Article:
Ex-engineer jailed for taking upskirt videos and fined for obscene films

Teh Thian Seng, 50, a former engineer who took upskirt videos of unsuspecting women on escalators at shopping malls and MRT stations was jailed for three weeks on Friday, July 25, 2014. -- ST PHOTO: WONG KWAI CHOW
Teh Thian Seng, 50, a former engineer who took upskirt videos of unsuspecting women on escalators at shopping malls and MRT stations was jailed for three weeks on Friday, July 25, 2014. -- ST PHOTO: WONG KWAI CHOW

SINGAPORE - A former engineer who took upskirt videos of unsuspecting women on escalators at shopping malls and MRT stations was jailed for three weeks on Friday.

Teh Thian Seng, 51, now unemployed, is believed to be the first such offender with a psychiatric problem to be sentenced to jail.

The father of two was also fined $8,500 after admitting to having 17 obscene video films at his Hougang flat in 2012.

He had also pleaded guilty to insulting the modesty of women at the underground passageway between Ngee Ann City and Wisma Atria shopping centres and the escalator of City Hall MRT station on Aug 25 that year.

Six other charges of insulting modesty were considered during his sentencing.

Deputy Public Prosecutor Jeremy Lua had told the court that Teh, a Malaysian and Singapore permanent resident, got off work at a construction site at Suntec City that afternoon and went to City Hall MRT station where he filmed an upskirt video of a woman.

After she got off the escalator and exited the MRT station, he followed her and obtained a shot of her facial features when she was engrossed using her phone.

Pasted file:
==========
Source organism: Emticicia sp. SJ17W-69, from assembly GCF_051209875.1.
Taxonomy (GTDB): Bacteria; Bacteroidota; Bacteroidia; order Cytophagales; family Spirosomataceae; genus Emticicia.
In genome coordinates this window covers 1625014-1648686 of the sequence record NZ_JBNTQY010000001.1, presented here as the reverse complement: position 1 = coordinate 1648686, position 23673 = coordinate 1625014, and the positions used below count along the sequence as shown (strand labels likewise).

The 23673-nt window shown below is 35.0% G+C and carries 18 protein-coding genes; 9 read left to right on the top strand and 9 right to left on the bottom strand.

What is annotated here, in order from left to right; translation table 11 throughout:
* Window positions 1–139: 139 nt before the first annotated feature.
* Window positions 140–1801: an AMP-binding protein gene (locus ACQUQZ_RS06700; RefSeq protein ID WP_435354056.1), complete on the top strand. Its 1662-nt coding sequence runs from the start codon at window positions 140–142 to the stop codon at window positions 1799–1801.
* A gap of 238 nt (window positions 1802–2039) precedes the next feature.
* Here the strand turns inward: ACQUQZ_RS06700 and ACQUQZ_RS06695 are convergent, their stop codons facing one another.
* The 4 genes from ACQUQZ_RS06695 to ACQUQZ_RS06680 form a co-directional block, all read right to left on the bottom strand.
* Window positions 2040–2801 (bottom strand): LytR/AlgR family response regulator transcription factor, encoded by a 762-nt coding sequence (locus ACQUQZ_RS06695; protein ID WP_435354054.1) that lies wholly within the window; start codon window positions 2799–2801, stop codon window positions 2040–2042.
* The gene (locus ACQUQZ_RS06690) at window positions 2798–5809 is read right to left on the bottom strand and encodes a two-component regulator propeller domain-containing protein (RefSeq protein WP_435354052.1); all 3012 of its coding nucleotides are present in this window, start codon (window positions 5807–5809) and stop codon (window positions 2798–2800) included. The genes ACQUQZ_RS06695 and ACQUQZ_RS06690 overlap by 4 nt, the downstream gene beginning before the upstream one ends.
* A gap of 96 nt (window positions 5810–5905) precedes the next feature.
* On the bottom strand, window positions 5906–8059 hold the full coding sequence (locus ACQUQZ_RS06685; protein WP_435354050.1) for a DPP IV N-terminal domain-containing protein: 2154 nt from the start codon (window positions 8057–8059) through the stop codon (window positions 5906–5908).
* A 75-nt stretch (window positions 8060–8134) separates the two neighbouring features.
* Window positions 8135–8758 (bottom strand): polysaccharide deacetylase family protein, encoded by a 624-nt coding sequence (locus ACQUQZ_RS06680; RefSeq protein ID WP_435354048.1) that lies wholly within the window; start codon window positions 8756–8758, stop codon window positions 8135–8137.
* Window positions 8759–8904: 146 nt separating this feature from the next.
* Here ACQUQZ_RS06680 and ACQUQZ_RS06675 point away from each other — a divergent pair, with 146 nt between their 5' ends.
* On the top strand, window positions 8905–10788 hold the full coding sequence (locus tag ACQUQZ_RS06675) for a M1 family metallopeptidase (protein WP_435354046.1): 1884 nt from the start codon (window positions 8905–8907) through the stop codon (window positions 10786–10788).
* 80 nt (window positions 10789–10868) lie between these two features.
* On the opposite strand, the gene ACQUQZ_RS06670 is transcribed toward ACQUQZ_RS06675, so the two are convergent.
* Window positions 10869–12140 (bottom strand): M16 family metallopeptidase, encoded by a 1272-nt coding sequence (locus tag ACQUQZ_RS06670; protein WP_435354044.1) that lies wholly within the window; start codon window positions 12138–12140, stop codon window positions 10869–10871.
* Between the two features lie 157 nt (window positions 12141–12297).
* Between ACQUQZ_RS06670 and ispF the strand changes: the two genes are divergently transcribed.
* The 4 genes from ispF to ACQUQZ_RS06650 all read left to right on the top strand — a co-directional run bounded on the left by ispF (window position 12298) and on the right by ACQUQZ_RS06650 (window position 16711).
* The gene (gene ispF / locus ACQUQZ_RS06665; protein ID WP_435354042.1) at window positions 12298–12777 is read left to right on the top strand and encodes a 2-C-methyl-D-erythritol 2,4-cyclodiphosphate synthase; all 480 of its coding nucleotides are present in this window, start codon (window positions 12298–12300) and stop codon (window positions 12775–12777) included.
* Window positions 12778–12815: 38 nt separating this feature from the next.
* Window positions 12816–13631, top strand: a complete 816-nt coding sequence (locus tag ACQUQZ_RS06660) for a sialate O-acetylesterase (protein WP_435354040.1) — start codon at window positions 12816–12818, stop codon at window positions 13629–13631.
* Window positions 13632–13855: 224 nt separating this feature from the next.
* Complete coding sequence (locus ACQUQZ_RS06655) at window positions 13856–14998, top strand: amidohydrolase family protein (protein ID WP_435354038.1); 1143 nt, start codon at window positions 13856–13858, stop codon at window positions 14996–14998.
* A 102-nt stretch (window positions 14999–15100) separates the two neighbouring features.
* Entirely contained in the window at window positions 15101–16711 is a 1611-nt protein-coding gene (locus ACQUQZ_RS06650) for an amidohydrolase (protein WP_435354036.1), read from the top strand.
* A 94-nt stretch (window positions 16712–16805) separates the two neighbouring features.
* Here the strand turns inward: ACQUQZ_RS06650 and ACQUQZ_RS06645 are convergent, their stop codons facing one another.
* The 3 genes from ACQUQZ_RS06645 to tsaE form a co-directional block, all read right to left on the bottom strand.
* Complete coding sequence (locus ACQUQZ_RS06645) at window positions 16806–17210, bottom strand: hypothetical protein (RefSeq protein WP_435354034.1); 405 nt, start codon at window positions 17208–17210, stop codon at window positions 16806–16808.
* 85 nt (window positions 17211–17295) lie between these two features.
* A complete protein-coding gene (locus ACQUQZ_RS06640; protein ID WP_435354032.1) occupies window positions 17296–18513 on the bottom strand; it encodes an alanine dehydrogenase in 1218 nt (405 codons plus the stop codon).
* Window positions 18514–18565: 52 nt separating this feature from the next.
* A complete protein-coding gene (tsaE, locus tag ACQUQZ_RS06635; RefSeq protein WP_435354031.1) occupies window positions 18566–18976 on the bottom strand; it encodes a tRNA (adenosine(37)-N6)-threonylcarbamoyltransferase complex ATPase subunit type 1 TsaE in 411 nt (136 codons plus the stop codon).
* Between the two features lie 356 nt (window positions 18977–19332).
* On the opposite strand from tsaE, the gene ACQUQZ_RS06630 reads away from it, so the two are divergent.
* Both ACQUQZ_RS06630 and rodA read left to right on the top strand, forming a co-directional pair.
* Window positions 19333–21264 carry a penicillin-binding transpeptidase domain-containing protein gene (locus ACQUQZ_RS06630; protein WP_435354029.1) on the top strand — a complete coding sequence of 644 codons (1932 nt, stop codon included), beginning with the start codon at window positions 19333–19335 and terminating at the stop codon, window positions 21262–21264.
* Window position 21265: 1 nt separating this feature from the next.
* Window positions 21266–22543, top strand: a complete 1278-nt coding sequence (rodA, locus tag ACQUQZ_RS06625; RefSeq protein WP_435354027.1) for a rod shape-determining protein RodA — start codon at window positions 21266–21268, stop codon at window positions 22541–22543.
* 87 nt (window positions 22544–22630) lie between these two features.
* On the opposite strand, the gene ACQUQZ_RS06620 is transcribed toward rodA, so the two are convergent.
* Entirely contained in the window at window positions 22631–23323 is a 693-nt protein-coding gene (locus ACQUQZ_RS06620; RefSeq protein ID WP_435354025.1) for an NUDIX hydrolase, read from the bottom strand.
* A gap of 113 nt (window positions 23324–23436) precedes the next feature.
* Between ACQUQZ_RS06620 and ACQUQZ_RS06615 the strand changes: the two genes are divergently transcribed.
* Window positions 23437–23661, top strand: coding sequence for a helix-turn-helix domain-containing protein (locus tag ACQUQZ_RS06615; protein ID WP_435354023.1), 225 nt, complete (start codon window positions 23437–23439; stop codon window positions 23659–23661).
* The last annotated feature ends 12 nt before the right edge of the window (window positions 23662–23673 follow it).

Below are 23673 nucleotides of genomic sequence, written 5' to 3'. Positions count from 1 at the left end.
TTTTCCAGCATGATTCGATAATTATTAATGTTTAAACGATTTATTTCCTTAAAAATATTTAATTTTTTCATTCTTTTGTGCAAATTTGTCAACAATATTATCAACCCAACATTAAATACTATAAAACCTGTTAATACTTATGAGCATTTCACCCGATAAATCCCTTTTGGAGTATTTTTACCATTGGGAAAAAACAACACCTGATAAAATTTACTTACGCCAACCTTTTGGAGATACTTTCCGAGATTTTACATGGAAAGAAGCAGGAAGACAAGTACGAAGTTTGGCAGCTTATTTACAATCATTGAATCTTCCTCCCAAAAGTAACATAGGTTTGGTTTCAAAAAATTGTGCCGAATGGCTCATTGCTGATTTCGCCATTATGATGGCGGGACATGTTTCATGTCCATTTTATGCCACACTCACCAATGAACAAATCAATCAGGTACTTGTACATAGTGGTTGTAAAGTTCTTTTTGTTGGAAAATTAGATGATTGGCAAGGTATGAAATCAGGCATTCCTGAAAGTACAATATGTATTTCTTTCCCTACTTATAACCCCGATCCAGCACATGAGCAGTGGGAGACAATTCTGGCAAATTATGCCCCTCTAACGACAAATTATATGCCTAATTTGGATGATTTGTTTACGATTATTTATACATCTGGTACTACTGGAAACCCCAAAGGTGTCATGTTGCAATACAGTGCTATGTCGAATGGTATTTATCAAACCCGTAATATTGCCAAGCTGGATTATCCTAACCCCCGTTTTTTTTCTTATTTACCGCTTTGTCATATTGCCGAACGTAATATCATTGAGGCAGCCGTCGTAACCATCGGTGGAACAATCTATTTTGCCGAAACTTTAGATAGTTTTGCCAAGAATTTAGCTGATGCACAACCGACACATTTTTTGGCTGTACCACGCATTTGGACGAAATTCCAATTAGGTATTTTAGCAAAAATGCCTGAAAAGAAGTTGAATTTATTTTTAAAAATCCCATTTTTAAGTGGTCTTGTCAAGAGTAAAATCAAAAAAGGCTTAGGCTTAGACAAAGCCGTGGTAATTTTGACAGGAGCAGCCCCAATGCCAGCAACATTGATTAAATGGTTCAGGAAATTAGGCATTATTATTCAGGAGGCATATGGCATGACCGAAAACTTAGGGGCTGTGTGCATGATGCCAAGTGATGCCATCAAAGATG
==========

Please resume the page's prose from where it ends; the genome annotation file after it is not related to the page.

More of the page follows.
About two hours later, he was at the underground passageway between Ngee Ann City and Wisma Atria when he filmed another woman walking down the stairs.

A male passer-by saw what he did and became suspicious.

He followed Teh for a while and saw him stop and watch a video clip on his phone. When he went nearer Teh, Teh appeared to have been watching an "upskirt'' video clip on his phone. The witness confronted Teh and called the police.

Mr Lua had argued that the starting point for such offences should be custodial in light of the severity of the offences and aggravating factors present in this case.

He said that Teh's sexual paraphilia was not, unlike kleptomania, an impulse control disorder but a form of sexual deviance. There was nothing in the diagnosis to suggest that a person suffering from the disorder had problems controlling his or her impulses, he added.

Teh's lawyer Louis Joseph had asked for a fine or no more than a day's jail by reason of his client's treatable psychiatric disorder.

Teh could have been jailed for up to one year and/or fined for each insulting modesty charge.